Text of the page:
library(officedown)
library(officer)
```

# Tables

## 2d density estimate of Old Faithful data

```{r tab.cap="caption 1", tab.id="faithfuld"}
head(ggplot2::faithfuld)
```

```{r}
block_pour_docx("./block_caption.docx")
```


4.2 Insert sections

A section affects preceding paragraphs or tables (see Word Sections).

Usually, starting with a continous section and ending with the section you defined is enough.

To format your content in a section, you can use the section tags or define the section with the block_section function, which takes an object returned by the prop_section function. It is prop_section() that allows you to define the properties of your section.

4.2.1 Tags for sections

Tags (as HTML comments) have been designed to be less verbose and easier to use; for landscape pages, for multi-columns sections and for tables of contents.

---
output: officedown::rdocx_document
---

```{r setup, include=FALSE}
knitr::opts_chunk$set(echo = TRUE, fig.cap = TRUE)
library(officedown)
```

The following will be transformed as a table of content:

<!---BLOCK_TOC--->

And the following will pour the content of an external docx file into the produced document:

<!---BLOCK_POUR_DOCX{docx_file: 'path/to/docx'}--->

The parameters are defined in a yaml string. Each item in the list is a list of key/value pairs defined with key: value form (the colon must be followed by a space).

These tags need to be used in pairs:

landscape orientation

Tag name R function Has args
BLOCK_LANDSCAPE_START block_section_continuous no
BLOCK_LANDSCAPE_STOP block_section_landscape no

The type of page break is set to oddPage.

section with columns

Tag name R function Has args
BLOCK_MULTICOL_START block_section_continuous no
BLOCK_MULTICOL_STOP block_section_columns yes

The following R Markdown document illustrate the tags:

---
output: officedown::rdocx_document
---

```{r setup, include=FALSE}
knitr::opts_chunk$set(echo = TRUE, fig.cap = TRUE)
library(officedown)
library(officer)
ft <- fp_text(font.size = 40)
```

`r ftext("blah blah blah", ft)`

<!---BLOCK_LANDSCAPE_START--->

`r ftext("blah blah blah", ft)`

<!---BLOCK_LANDSCAPE_STOP--->

`r ftext("blah blah blah blah blah", ft)`

<!---BLOCK_MULTICOL_START--->

`r ftext("blah blah blah", ft)`

`r officer::run_columnbreak()``r ftext("blah blah blah", ft)`

<!---BLOCK_MULTICOL_STOP{widths: [3,3], space: 0.2, sep: true}--->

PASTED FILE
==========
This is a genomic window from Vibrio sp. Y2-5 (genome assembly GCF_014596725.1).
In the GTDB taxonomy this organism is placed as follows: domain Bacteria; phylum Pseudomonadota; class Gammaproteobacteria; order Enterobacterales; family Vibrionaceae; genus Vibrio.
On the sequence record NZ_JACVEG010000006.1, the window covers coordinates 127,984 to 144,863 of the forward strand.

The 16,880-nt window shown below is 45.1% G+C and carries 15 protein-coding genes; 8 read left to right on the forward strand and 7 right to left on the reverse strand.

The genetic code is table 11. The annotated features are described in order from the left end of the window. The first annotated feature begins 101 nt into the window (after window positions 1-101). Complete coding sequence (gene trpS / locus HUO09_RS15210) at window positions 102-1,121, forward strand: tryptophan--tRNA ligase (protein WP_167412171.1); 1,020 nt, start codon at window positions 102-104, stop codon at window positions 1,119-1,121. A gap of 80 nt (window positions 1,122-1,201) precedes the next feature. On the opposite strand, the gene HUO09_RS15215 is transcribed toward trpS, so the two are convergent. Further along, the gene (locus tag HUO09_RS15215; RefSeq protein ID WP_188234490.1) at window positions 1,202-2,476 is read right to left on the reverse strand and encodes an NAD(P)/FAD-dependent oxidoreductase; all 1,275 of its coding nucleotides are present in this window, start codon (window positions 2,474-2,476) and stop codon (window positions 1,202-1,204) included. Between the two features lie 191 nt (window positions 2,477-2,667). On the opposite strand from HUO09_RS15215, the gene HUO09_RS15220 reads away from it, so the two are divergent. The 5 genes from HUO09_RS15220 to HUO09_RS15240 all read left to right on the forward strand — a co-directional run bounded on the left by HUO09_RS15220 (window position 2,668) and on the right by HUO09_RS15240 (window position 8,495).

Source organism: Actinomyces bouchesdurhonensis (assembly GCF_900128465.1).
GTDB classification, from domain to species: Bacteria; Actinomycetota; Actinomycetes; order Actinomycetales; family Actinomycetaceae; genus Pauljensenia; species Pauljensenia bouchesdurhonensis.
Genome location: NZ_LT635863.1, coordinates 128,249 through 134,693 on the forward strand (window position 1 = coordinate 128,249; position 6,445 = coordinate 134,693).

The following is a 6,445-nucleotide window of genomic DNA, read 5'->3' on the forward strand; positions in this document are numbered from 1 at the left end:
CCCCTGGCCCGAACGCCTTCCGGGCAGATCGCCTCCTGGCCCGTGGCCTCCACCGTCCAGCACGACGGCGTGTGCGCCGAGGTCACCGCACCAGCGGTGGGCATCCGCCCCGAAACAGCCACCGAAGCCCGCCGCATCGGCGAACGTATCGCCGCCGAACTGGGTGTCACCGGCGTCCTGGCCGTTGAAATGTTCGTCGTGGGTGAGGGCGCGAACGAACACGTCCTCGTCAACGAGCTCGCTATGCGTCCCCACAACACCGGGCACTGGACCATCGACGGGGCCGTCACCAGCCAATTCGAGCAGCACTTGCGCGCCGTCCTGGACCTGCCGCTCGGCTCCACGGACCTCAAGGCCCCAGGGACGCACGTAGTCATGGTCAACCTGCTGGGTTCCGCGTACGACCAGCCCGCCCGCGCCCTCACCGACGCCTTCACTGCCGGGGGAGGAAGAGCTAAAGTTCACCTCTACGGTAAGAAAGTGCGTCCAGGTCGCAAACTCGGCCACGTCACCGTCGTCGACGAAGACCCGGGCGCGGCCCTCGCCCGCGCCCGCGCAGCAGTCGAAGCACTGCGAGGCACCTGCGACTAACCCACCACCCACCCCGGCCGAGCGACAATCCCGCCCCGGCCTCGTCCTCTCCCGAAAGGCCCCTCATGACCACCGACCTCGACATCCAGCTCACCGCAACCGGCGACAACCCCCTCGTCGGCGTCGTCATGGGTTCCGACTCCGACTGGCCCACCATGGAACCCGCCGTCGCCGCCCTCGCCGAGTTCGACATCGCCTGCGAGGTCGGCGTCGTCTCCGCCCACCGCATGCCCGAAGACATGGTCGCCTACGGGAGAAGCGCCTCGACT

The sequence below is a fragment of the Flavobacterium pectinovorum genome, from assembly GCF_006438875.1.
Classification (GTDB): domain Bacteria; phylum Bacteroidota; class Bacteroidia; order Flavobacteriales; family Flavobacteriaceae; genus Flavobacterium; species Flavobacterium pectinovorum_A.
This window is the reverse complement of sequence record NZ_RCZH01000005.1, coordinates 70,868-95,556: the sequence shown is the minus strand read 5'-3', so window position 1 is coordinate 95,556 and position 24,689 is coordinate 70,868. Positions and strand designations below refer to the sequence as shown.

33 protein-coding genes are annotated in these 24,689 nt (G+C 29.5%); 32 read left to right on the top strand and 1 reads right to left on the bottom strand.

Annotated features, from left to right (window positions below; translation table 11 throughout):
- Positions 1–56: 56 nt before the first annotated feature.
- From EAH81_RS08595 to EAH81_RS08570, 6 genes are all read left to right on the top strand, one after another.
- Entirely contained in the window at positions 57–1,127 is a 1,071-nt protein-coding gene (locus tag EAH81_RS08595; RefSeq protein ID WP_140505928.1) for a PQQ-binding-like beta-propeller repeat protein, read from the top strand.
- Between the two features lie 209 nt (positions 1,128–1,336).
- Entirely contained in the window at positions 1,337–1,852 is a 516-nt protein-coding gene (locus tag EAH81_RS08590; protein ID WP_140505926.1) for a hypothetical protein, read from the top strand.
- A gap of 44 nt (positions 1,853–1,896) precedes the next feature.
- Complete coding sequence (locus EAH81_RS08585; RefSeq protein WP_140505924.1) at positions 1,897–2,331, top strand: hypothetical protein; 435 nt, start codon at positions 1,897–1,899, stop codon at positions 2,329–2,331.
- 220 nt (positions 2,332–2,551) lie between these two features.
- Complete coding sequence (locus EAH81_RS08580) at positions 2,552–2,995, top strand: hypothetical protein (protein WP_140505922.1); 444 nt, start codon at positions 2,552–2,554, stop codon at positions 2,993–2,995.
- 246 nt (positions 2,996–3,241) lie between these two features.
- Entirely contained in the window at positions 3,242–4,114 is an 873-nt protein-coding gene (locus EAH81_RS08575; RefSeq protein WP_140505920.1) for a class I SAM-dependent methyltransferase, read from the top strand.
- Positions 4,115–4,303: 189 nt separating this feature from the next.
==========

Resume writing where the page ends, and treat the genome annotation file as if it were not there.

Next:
4.2.2 Function block_section

If the default settings associated with the tags don’t satisfy your needs, you can define a section ending with a call to function block_section within a knitr R chunk.

Here is an example with a two column section:

---
output: officedown::rdocx_document
---

```{r setup, include=FALSE}
knitr::opts_chunk$set(echo = FALSE)
library(officedown)
library(officer)
```

```{r}
block_section(prop_section(type = "continuous"))
```

Lorem ipsum dolor sit amet, consectetur adipiscing elit. Nulla eu pulvinar arcu,
quis aliquam dui. In at cursus ante. 

`r run_columnbreak()`Lorem ipsum dolor sit amet, consectetur adipiscing elit. Nulla eu pulvinar arcu,
quis aliquam dui. In at cursus ante. 

```{r}
block_section(
  prop_section(
    section_columns = section_columns(
      widths = c(4,2.5), space = .25, sep = TRUE),
    type = "continuous"))
```

Lorem ipsum dolor sit amet, consectetur adipiscing elit. Nulla eu pulvinar arcu,
quis aliquam dui. In at cursus ante. 

Here is an example with a landscape section (the first page only can be seen on the screenshot):

---
output: officedown::rdocx_document
---

```{r setup, include=FALSE}
knitr::opts_chunk$set(echo = FALSE)
library(officedown)
library(officer)
library(flextable)
```

```{r}
qflextable(head(mtcars))
```

```{r}
block_section(
  prop_section(
    page_size = page_size(orient = "landscape"),
    type = "continuous"
  )
)
```

4.3 Add runs

---
output: officedown::rdocx_document
---

```{r setup, include=FALSE}
knitr::opts_chunk$set(echo = FALSE, fig.cap = TRUE)
library(officedown)
library(officer)

ft_base <- fp_text(font.family = "Cambria", font.size = 12, bold = TRUE)
ft1 <- update(ft_base, shading.color='#EFEFEF', color = "red")
ft2 <- update(ft_base, color = "#C32900")

srcfile <- file.path( R.home("doc"), "html", "logo.jpg" )
extimg <- external_img(src = srcfile, height = 1.06/5, width = 1.39/5)
```

## Section example

```{r}
block_section(
  prop_section(
    type = "continuous"
  )
)
```


Lorem ipsum dolor sit amet, consectetur adipiscing elit. Nulla eu pulvinar arcu,
quis aliquam dui. In at cursus ante. Vestibulum non sagittis lacus. Duis vitae
iaculis dui. Vivamus tempor, nibh ut pretium tempus, enim lorem dignissim quam,
at euismod massa magna at magna. 

`r run_columnbreak()` Curabitur ligula quam,
iaculis faucibus orci quis, vestibulum lobortis lectus. Suspendisse fringilla
nisl pulvinar, laoreet tellus sed, sollicitudin tortor. Donec consequat congue
erat in iaculis. Curabitur luctus tellus ut turpis iaculis.

```{r}
block_section(
  prop_section(
    type = "continuous",
    section_columns =
      section_columns(
        widths = c(2.6, 2.6), space = .15, sep = TRUE
      )
  )
)
```


## Formatted Chunks

This is some text made with `r ftext("officedown", ft1)`, see also 
`r ftext("this one", ft2)`. 


## References

This is a reference to an image caption whose number is \@ref(fig:faithfuld-plot).

This is a reference to `r run_reference(id = "par1", prop = ft2)`.

## Page break